Duterte once had an economic adviser named Michael Yang, but it is unclear whether this is the same person named by the Taiwanese witness.

For residents of the Multinational Village subdivision in Parañaque, the sheer number of young, able-bodied POGO workers moving into their neighborhood is troubling. That the opening of a firing range beside their clubhouse coincided with the arrival of foreigners led them to ask: are their new neighbors really just online casino dealers?

Baka (Might be) military,” one of the residents said in a video Gordon presented to the panel on Thursday.


This scenario – the creeping invasion – is what’s called “immersion,” the term Lacson used to refer to the alleged mission of the supposed 2,000 to 3,000 PLA undercover agents.

The last time Filipinos witnessed a military immersion mission was right before World War II. The Kempeitai military police of the Japanese Imperial Army came to the Philippines disguised as immigrants, and set up shop as merchants or sought jobs as laborers. When the appointed time came, they donned their uniforms and carried out the Japanese invasion of the Philippines that began on December 8, 1941, after the bombing of Pearl Harbor in Hawaii.

Can this happen again with the Chinese? The veteran intel source doubts it.

“The government now is very friendly to China. Ba’t pa magi-invade (Why invade)?” he said.

The fears of the Multinational Village residents are not unfounded. After all, many young Chinese men and women do enlist in the military because pay is good, then they leave and move on to other jobs, the intel source said.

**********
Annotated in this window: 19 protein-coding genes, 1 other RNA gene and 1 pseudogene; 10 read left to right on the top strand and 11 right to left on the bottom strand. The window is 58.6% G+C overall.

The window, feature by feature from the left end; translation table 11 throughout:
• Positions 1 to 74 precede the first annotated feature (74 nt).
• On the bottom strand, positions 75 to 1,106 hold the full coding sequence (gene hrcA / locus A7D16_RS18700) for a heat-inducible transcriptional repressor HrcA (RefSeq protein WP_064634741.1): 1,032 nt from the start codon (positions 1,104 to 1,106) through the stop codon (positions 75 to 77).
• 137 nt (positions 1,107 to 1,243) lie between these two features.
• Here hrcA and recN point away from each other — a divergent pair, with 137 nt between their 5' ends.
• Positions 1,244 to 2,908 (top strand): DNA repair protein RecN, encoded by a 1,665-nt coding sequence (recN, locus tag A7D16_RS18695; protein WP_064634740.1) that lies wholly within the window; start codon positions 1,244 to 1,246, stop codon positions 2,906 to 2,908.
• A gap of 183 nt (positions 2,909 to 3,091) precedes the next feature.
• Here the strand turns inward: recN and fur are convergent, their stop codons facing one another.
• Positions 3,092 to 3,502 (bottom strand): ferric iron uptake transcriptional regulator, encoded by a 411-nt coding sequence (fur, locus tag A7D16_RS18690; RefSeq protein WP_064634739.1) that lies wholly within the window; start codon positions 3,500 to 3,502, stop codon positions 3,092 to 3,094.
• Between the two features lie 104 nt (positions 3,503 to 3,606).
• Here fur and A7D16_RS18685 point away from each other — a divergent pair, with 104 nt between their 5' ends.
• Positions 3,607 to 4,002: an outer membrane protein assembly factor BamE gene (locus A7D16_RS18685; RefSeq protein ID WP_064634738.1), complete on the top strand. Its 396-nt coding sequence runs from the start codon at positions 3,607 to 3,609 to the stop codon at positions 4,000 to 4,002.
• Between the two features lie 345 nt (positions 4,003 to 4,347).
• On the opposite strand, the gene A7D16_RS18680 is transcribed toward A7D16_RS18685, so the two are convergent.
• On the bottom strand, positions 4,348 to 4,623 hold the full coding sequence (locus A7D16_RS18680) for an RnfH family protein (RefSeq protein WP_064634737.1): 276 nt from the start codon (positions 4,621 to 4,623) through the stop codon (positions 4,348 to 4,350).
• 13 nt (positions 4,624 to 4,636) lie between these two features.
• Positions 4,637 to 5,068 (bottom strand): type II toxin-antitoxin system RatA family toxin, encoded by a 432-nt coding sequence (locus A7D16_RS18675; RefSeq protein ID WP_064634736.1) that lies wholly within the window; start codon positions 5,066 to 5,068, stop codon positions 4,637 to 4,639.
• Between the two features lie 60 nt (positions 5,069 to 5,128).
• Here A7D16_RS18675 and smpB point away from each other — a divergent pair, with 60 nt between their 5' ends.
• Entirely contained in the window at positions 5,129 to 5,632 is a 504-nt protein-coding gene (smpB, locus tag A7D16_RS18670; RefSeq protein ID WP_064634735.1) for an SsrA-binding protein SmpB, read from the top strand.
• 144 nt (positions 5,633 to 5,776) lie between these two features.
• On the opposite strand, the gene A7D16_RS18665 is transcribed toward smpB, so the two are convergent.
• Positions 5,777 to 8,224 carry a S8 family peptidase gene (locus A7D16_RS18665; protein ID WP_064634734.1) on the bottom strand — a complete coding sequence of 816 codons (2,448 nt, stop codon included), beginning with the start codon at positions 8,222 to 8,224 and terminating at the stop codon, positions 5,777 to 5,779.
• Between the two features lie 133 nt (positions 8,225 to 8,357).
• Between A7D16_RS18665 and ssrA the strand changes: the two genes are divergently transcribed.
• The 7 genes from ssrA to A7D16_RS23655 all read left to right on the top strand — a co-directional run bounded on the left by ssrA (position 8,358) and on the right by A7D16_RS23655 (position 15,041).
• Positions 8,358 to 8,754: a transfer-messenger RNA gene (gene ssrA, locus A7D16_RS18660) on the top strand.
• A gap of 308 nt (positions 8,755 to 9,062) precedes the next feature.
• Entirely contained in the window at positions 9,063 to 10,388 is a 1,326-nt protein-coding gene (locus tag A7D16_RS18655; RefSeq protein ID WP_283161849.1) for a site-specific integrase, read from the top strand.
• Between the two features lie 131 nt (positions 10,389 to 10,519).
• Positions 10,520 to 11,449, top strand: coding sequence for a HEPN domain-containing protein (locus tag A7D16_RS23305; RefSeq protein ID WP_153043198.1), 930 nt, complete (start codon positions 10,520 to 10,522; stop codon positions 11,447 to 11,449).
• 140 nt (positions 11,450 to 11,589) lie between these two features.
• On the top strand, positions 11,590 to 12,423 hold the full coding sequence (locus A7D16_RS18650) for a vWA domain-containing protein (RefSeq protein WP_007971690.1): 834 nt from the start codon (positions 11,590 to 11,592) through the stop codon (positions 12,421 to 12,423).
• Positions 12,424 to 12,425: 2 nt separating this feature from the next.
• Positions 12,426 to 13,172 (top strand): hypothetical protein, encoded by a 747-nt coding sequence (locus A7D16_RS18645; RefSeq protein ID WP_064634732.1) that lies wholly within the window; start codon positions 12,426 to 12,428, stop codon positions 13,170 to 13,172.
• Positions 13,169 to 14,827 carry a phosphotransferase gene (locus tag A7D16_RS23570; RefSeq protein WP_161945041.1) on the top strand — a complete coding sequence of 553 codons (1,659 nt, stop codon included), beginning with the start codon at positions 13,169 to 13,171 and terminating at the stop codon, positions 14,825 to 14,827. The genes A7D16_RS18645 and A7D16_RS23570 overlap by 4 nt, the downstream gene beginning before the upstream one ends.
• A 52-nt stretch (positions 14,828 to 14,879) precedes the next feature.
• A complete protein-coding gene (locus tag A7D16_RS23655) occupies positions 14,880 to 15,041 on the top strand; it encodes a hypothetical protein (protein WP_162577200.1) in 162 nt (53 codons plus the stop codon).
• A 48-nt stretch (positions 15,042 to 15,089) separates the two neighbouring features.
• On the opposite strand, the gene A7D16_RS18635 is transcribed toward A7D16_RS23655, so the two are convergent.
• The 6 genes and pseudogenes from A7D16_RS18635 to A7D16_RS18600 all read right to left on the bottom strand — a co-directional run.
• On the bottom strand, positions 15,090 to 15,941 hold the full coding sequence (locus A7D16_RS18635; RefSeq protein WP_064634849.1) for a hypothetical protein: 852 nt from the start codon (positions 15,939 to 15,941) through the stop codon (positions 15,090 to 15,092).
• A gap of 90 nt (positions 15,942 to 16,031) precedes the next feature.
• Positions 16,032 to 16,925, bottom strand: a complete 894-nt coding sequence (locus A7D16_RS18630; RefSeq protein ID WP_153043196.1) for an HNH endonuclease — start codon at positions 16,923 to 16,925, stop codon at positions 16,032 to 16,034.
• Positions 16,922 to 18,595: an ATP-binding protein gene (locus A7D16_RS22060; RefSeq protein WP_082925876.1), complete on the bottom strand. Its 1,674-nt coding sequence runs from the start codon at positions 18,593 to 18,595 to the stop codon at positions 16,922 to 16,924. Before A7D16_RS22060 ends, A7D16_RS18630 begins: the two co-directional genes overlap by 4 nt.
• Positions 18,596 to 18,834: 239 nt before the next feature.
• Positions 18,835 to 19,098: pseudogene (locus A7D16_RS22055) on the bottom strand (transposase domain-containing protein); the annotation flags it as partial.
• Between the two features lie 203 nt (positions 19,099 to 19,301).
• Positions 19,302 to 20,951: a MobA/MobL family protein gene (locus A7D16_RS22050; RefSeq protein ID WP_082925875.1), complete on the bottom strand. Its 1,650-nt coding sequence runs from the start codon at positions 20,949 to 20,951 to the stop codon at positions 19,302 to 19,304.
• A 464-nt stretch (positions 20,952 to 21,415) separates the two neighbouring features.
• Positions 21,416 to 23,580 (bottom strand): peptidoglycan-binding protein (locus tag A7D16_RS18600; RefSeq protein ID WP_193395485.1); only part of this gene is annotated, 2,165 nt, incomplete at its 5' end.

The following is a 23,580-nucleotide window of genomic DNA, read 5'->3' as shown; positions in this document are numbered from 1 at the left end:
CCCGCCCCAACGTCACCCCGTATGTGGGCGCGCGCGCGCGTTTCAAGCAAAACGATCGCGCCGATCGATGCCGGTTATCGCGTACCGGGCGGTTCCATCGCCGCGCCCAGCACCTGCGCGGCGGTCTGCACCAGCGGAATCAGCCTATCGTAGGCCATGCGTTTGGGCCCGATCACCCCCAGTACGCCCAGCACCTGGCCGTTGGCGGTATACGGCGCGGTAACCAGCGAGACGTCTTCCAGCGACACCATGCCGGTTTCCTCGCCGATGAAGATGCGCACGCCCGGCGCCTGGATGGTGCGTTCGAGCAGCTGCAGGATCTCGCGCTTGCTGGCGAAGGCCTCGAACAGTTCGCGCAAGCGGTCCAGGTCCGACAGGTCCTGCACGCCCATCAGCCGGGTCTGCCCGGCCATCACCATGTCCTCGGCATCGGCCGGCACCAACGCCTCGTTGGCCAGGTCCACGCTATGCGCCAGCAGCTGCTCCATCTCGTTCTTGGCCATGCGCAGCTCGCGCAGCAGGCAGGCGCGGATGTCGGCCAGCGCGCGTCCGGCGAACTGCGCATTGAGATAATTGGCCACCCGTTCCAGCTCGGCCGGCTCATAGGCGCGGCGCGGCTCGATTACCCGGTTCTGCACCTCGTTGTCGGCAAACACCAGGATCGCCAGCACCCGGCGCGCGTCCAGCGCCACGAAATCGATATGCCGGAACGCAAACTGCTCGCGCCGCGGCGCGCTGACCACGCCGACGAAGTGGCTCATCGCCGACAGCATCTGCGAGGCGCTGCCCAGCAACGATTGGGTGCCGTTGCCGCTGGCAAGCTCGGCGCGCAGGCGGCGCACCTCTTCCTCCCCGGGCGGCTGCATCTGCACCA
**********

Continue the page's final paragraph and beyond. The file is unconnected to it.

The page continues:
Of the million-plus Chinese POGO workers in the Philippines now, chances are some of them had once been with the PLA, the source added. This may explain how two Chinese murder suspects arrested by police in Makati on February 27 were found to have PLA ID cards on them.

The question would be whether they remain in active service, and that’s something Philippine authorities ought to find out, said the source.

Uncertain times

If the Philippine intelligence community churns out fewer reports of Chinese intelligence activities nowadays compared to the previous Aquino administration, it’s not necessarily because there aren’t any.

If you don’t run counterintelligence operations, then you can’t expect to learn about intelligence operations being done on you, the source said.

Under Duterte, the intelligence agencies are under a different set of marching orders from their commander-in-chief who’s a friend of China in the truest sense of the word. –

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JC Gotinga

JC Gotinga often reports about the West Philippine Sea, the communist insurgency, and terrorism as he covers national defense and security for Rappler. He enjoys telling stories about his hometown, Pasig City. JC has worked with Al Jazeera, CNN Philippines, News5, and CBN Asia.